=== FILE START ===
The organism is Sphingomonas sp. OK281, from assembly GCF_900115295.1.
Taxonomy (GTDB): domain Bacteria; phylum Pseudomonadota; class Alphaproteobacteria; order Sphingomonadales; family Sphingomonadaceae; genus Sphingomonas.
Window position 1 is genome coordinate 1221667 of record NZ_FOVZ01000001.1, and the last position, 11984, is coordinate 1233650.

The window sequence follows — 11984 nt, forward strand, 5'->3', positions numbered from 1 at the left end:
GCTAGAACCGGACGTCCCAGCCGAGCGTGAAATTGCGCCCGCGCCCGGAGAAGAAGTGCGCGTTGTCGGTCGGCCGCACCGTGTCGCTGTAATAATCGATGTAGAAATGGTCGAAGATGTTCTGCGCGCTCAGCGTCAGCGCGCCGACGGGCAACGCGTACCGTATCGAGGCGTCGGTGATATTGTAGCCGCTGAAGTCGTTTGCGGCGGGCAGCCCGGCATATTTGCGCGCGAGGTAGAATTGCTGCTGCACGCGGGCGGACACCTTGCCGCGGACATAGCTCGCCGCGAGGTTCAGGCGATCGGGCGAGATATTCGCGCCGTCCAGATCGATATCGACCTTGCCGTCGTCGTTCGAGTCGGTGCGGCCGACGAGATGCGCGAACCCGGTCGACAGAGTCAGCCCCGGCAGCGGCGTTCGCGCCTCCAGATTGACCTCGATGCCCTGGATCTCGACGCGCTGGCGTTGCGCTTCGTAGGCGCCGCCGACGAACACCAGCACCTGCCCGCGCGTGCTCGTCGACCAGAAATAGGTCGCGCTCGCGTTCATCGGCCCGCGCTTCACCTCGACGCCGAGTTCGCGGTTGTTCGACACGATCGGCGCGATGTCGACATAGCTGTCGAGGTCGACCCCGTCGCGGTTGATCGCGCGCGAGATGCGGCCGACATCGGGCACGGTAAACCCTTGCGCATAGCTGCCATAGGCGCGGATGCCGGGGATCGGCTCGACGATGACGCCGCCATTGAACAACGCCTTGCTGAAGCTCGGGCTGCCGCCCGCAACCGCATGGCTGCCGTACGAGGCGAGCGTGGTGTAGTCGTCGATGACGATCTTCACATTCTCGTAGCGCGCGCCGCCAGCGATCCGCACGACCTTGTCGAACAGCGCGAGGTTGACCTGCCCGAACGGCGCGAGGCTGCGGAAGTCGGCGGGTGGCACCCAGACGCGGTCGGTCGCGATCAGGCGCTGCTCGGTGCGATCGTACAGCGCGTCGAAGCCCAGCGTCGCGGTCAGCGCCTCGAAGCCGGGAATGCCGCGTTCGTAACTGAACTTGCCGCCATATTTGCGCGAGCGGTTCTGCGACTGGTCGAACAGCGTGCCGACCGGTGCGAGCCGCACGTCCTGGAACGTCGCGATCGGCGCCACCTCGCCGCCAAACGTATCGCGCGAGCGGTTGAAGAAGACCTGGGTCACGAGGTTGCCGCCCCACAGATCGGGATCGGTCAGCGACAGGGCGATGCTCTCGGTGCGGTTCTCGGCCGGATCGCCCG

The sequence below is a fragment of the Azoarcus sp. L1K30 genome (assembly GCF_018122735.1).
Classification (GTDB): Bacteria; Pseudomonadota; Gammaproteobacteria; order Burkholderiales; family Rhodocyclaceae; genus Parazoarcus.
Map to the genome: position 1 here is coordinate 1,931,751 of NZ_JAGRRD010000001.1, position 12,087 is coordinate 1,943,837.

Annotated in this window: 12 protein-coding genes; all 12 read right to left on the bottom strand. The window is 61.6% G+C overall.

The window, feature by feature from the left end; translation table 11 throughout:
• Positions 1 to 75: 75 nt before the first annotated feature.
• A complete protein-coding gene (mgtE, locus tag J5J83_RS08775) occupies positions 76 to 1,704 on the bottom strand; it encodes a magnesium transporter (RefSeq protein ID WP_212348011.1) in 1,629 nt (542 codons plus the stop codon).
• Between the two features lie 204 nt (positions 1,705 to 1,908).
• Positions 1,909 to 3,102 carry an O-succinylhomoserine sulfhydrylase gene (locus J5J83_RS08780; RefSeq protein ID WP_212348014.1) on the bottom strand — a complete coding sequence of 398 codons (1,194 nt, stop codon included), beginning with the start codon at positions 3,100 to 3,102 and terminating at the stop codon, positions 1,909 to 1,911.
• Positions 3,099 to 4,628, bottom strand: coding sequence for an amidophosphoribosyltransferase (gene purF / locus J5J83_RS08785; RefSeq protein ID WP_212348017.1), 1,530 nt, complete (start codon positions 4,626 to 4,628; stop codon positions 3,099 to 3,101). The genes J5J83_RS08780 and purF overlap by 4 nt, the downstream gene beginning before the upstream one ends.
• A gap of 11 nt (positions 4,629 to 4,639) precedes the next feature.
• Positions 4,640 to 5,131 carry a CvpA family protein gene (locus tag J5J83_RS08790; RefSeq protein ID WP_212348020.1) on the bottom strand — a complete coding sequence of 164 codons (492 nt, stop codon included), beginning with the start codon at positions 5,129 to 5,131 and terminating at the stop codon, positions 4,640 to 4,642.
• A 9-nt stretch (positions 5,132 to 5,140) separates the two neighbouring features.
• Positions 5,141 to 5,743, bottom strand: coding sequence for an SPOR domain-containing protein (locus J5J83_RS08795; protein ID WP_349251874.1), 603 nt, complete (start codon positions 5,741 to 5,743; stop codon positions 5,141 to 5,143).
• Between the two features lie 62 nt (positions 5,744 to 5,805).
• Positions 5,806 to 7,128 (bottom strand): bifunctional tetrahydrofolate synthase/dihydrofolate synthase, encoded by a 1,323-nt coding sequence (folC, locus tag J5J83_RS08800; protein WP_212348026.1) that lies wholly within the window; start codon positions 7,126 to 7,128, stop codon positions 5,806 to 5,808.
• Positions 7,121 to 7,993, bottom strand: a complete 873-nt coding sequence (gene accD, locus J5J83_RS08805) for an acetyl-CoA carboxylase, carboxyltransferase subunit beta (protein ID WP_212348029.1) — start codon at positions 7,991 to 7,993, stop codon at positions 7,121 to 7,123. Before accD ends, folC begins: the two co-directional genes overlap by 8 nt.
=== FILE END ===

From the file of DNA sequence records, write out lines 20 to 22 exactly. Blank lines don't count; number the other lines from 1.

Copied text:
• Between the two features lie 62 nt (positions 5,744 to 5,805).
• Positions 5,806 to 7,128 (bottom strand): bifunctional tetrahydrofolate synthase/dihydrofolate synthase, encoded by a 1,323-nt coding sequence (folC, locus tag J5J83_RS08800; protein WP_212348026.1) that lies wholly within the window; start codon positions 7,126 to 7,128, stop codon positions 5,806 to 5,808.
• Positions 7,121 to 7,993, bottom strand: a complete 873-nt coding sequence (gene accD, locus J5J83_RS08805) for an acetyl-CoA carboxylase, carboxyltransferase subunit beta (protein ID WP_212348029.1) — start codon at positions 7,991 to 7,993, stop codon at positions 7,121 to 7,123. Before accD ends, folC begins: the two co-directional genes overlap by 8 nt.